Disputing the Floodplains: Institutional Change and the Politics of Resource Management in African Wetlands

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African Floodplains in semi-arid areas are important for local livelihoods as they harbor many common-pool resources such as fisheries, pasture, wildlife, veldt products, water and land for irrigation. However, in many of these areas resources are under pressure. This book is presenting seven case studies from Mali, Cameroon, Tanzania, Zambia and Botswana based on anthropological fieldwork (2002-08) and explores how these common-pool resources have been managed in pre-colonial, colonial and postcolonial times. The major focus of the study is how institutional change has contributed to resource management problems and offers a comparative analysis based on the New Institutionalist approach (Jean Ensminger, Elinor Ostrom), which is combined with a special focus on ideology, discourse and narratives while focusing on conflict and power issues.

With a foreword by Elinor Ostrom.

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Editorial Reviews

From the Publisher
'Anthropologists and historians have written individual case studies that are of considerable value. Without serious efforts to compare historical case studies, however, it is difficult to obtain theoretical results that then can be tested by other scholars. The collection of papers in this book helps us understand resource management processes over time within multiple settings in five African countries. The focus is primarily on floodplain resources, but includes parallel resource problems related to fisheries and open pastures. Each of the chapters is well worth a serious read. Chapter Nine is a particularly valuable contribution to the study of institutional change. Haller provides an excellent synthesis of the work of the eight scholars who have contributed chapters in this book.'

Elinor Ostrom, Indiana University and Arizona State University

'This book is a useful addition to any African studies library because it lays out a rigorously detailed and persuasively argued model for environmental history and anthropology, [....] It is a very dry book about very wet places, but it establishes an analytical framework that will undoubtedly be useful for understanding the historical dynamics of African socialecological systems far beyond the wetlands'.

Michael Sheridan, Middlebury College
In: IJAHS Vol. 45, No. 1 (2012)

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Product Details

  • ISBN-13: 9789004185326
  • Publisher: Brill Academic Publishers, Inc.
  • Publication date: 7/12/2010
  • Series: African Social Studies Series, #22
  • Pages: 454
  • Product dimensions: 6.20 (w) x 9.30 (h) x 1.00 (d)

Meet the Author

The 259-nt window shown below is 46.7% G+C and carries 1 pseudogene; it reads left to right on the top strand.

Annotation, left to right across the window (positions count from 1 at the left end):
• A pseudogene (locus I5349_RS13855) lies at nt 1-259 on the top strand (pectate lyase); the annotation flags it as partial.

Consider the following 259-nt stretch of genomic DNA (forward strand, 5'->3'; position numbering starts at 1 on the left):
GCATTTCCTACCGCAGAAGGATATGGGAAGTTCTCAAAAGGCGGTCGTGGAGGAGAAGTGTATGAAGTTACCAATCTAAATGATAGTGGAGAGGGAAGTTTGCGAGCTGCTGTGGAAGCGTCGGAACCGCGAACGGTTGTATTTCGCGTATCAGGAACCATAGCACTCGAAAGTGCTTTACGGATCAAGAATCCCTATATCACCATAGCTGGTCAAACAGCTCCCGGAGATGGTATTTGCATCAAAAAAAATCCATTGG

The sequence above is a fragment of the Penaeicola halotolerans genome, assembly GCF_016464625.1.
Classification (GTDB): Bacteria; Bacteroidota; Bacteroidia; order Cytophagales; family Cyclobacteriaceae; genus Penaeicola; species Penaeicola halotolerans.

Tobias Haller, Ph.D. (2001) in Social Anthropology, University of Z├╝rich, is Associate Professor at the Institute of Social Anthropology, University of Bern, Switzerland, He has done fieldwork in Cameroon and Zambia and supervised research in many other African Countries. He has published on environmental and resource management issues (commons, protected areas, indigenous peoples and oil exploitation) and New Institutionalism in Africa with a comparative focus on other continents. His publications include Fossile Resources, Indigenous Peoples and Oil Companies (Lit-Publishers, Hamburg, London 2007) and People, Protected Areas and Global Change (NCCR Bern, 2008) and papers in journals such as Human Ecology, Environment and Development, Human Organisation, African Anthropologist, Food Policy, Journal of International Development.
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Table of Contents

List of Illustrations

List of Maps, Tables and Graphs



Chapter One Institutional Change, Power and Conflicts in the Management of Common-Pool Resources in African Floodplain Ecosystems: An Introduction Tobias Haller Haller, Tobias 1

Chapter Two Between Water Spirits and Market Forces: Institutional Changes in the Niger Inland Delta Fisheries among the Somono and Bozo Fishermen of Wandiaka and Daga-Womina (Mali) Karin Frei Frei, Karin 77

Chapter Three Tax Payments, Democracy and Rent-Seeking Administrators: Common-Pool Resource Management, Power Relations and Conflicts among the Kotoko, Musgum, Fulbe and Arab Choa in the Waza-Logone Floodplain (Cameroon) Gilbert Fokou Fokou, Gilbert 121

Chapter Four Lost Control, Legal Pluralism and Damming the Flood: Changing Institutions among the Musgum and Kotoko of the village Lahai in the Waza-Logone Floodplain (Cameroon) Gabriela Landolt Landolt, Gabriela 171

Chapter Five From Integrated Slope Management to Fragmented Use: Common-Pool Resources, Institutional Change, and Conflicts in Pangani River Basin, of Same District (Tanzania) Gimbage Mbeyale Mbeyale, Gimbage 195

Chapter Six Ujamaa-Policies, Open Access and Differential Collective Action: Common-Pool Resource Management, Institutional Change and Conflicts in the Rufiji Floodplain (Tanzania) Patrick Meroka Meroka, Patrick 245

Chapter Seven "We had cattle and did not fish and hunt anyhow!" Institutional Change and Contested Commons in the Kafue Flats Floodplain (Zambia) Sonja Merten Merten, Sonja 301

Chapter Eight Promise and Reality of Community Based Natural Resource Management in Botswana: Common-Pool Resource Use and Institutional Change in Ikoga, Okavango Delta (Panhandle) Roland Saum Saum, Roland 361

Chapter Nine Between Open Access, Privatisation and Collective Action: A Comparative Analysis of Institutional Change Governing Use of Common-Pool Resources in African Floodplains Tobias Haller Haller, Tobias 413

List of Contributors 445

Index 447

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